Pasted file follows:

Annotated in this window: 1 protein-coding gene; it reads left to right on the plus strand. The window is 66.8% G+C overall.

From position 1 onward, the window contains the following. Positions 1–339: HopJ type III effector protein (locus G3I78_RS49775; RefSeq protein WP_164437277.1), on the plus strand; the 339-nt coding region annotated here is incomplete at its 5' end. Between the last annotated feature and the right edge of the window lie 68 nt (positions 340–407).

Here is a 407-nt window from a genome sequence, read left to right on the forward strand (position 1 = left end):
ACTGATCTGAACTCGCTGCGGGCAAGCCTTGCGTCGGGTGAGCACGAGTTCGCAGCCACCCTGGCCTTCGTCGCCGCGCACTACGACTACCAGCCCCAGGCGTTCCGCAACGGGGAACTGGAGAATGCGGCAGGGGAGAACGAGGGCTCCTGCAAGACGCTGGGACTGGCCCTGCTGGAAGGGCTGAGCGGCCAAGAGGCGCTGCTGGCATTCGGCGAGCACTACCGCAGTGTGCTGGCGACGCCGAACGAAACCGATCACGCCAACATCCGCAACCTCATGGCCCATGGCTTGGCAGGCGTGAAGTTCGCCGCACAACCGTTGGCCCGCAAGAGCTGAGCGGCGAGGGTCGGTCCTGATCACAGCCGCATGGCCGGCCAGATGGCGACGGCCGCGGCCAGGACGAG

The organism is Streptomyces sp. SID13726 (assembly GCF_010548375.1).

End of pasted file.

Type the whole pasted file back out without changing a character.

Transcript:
Annotated in this window: 1 protein-coding gene; it reads left to right on the plus strand. The window is 66.8% G+C overall.

From position 1 onward, the window contains the following. Positions 1–339: HopJ type III effector protein (locus G3I78_RS49775; RefSeq protein WP_164437277.1), on the plus strand; the 339-nt coding region annotated here is incomplete at its 5' end. Between the last annotated feature and the right edge of the window lie 68 nt (positions 340–407).

Here is a 407-nt window from a genome sequence, read left to right on the forward strand (position 1 = left end):
ACTGATCTGAACTCGCTGCGGGCAAGCCTTGCGTCGGGTGAGCACGAGTTCGCAGCCACCCTGGCCTTCGTCGCCGCGCACTACGACTACCAGCCCCAGGCGTTCCGCAACGGGGAACTGGAGAATGCGGCAGGGGAGAACGAGGGCTCCTGCAAGACGCTGGGACTGGCCCTGCTGGAAGGGCTGAGCGGCCAAGAGGCGCTGCTGGCATTCGGCGAGCACTACCGCAGTGTGCTGGCGACGCCGAACGAAACCGATCACGCCAACATCCGCAACCTCATGGCCCATGGCTTGGCAGGCGTGAAGTTCGCCGCACAACCGTTGGCCCGCAAGAGCTGAGCGGCGAGGGTCGGTCCTGATCACAGCCGCATGGCCGGCCAGATGGCGACGGCCGCGGCCAGGACGAG

The organism is Streptomyces sp. SID13726 (assembly GCF_010548375.1).